April 21, 2008 - Angiotech Pharmaceuticals Inc. said last week it received 510(k) clearance from the FDA to market its 5-Fluorouracil (5-FU) coated central venous catheter (CVC).
The 5-FU CVC is the first drug-eluting medical device to be researched and developed completely in-house by Angiotech's research and development department. The company said it will be stepping stone for development of other implantable devices that utilize the same proprietary anti-infective technology.
The clinical data from Angiotech's 960 patient clinical trial comparing its 5-FU CVC with a chlorhexidine/silver sulfadiazine (CH-SS) coated CVC was recently presented by clinical investigators at the 28th International Symposium on Intensive Care and Emergency Medicine in Brussels. There were no occurrences of clinically evident blood stream infection in patients treated with Angiotech's 5-FU CVC, the company said.
The study showed 5-FU, an FDA approved drug, has the ability to prevent catheter-related infections as compared with CH-SS coated catheters. In addition, since 5-FU is not routinely used as either a systemic antibiotic or a hospital antiseptic, there may be a reduced risk to the hospital or the community at-large of creating a super-bug that is resistant to useful classes of antibiotics and antiseptics, the company said.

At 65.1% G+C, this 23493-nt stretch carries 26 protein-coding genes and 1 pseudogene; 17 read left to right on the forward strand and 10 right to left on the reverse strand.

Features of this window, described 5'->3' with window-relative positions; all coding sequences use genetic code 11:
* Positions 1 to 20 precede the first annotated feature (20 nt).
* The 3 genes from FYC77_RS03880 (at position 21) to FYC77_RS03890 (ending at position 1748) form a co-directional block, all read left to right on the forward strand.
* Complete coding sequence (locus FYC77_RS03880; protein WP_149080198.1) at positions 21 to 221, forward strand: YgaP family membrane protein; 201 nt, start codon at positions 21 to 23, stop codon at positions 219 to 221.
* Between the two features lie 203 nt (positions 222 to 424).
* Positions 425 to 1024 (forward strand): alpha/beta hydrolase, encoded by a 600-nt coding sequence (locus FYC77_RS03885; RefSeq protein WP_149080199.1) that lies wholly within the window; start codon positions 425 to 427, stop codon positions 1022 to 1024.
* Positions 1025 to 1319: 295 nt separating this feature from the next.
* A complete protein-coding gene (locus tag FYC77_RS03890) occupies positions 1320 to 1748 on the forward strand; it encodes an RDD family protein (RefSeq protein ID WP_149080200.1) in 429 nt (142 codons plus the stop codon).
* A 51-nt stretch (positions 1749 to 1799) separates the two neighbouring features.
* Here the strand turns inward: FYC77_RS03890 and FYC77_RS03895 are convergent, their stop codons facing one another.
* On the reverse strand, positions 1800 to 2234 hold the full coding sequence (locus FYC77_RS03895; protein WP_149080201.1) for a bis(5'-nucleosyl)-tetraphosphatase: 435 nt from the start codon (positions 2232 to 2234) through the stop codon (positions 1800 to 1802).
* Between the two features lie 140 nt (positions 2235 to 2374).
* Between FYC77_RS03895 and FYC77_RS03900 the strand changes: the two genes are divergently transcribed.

The principle behind using 5-FU on a CVC is that the drug acts through multiple pathways to inhibit bacterial growth and metabolic functions of most microorganisms. Adding a very minute amount of 5-FU to the surface of a device makes that surface a hostile environment for a microorganism, with unchanged tolerability for the patient, the company said. This reduction in colonization by bacteria may have a net effect of reducing biofilm burden on the implanted devices, making them less likely to serve as reservoirs for additional infection.
For more information: www.angiotech.com